By Marguerite Bennett, James Tynion IV, Steve Epting & Jeremy Cox
“What can Batwoman do that Batman can’t?” is the question that opens this issue and it’s really interesting to see how the excellent creative team of Bennett and Tynion IV explore this, putting the spotlight on the character from the very beginning in a brand new solo series that fleshes out Kate in a very interesting way. The book really benefits from a mystery focus that separates it from the standard superhero fare of other bat-family books and it makes a very good case for another series to be added to that lengthy list of titles already available.
Teaming Batwoman with Julia Pennyworth to fulfil the role of Alfred, Batwoman #1 sees the main character on the hunt for answers. She’s spent the past six weeks on secret operations, stakeouts, and beating multiple organizations like white supremacist groups, but is no closer to solving the mystery that is at the core of the book. Spinning right out of Detective Comics (while managing to remain accessible for newcomers), the series follows Kate’s international quest to find the seller of a serum that is turning people into monsters. Bennet and Tynion IV really buil on this interesting premise to create a fascinating mystery that fans of the genre will love, especially those who love Bond movies. The decision to move away from Gotham plays a large part in making this mystery seem all that more appealing – rather than return to the familiar city, new surroundings such as Istanbul and Malta are explored here that provide an incredibly interesting backdrop. The longer this series moves away from Gotham the better, as there’s an infinite potential to explore with Kate on a more global scale.
Steve Epting is one of the best artists around right now and his work in Batwoman #1 is nothing short of incredible. The human touch applied to the characters makes them feel all the more real, fleshing out their emotions in a way that few others can hope to match. Everything from the action sequences to the quieter moments are clear and easy to follow and there’s no confusion as to who’s who when the brawls take place. It helps that his take on Kate Kane is so distinctive as well, really standing out in her batsuit and always casting an intimidating presence. The colors from Jeremy Cox do an excellent job at layering her character even further, making use of a focused palette to keep Kate’s world feeling personal and small despite the multiple locations that are visited in this issue. The layouts are well constructed too, with every page flowing incredibly well into the next.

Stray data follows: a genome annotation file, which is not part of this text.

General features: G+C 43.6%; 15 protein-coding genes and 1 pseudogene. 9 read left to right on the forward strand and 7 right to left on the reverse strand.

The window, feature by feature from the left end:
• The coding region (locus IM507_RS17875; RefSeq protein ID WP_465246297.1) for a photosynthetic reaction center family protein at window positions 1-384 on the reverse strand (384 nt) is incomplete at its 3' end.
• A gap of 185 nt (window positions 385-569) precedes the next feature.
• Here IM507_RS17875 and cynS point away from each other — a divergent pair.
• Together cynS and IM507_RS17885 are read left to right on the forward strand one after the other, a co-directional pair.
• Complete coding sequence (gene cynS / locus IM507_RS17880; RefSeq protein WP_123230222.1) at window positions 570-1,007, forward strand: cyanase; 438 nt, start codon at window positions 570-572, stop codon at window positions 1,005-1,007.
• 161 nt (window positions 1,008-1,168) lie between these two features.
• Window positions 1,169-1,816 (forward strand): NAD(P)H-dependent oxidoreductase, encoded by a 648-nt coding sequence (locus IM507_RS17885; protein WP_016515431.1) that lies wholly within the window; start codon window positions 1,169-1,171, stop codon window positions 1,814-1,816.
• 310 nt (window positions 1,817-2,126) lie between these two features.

There is a very strong narrative approach here that benefits from the decision to show rather than tell the reader. Rather than opt for clunky exposition the creative team keeps you in largely in the dark as to the mystery and as a result, this fresh and distinctive approach to the character feels like an incredibly welcome one. There’s a lot to love about Batwoman #1 and thanks to the care shown by the excellent creative team, this is one superhero comic that really shouldn’t be ignored.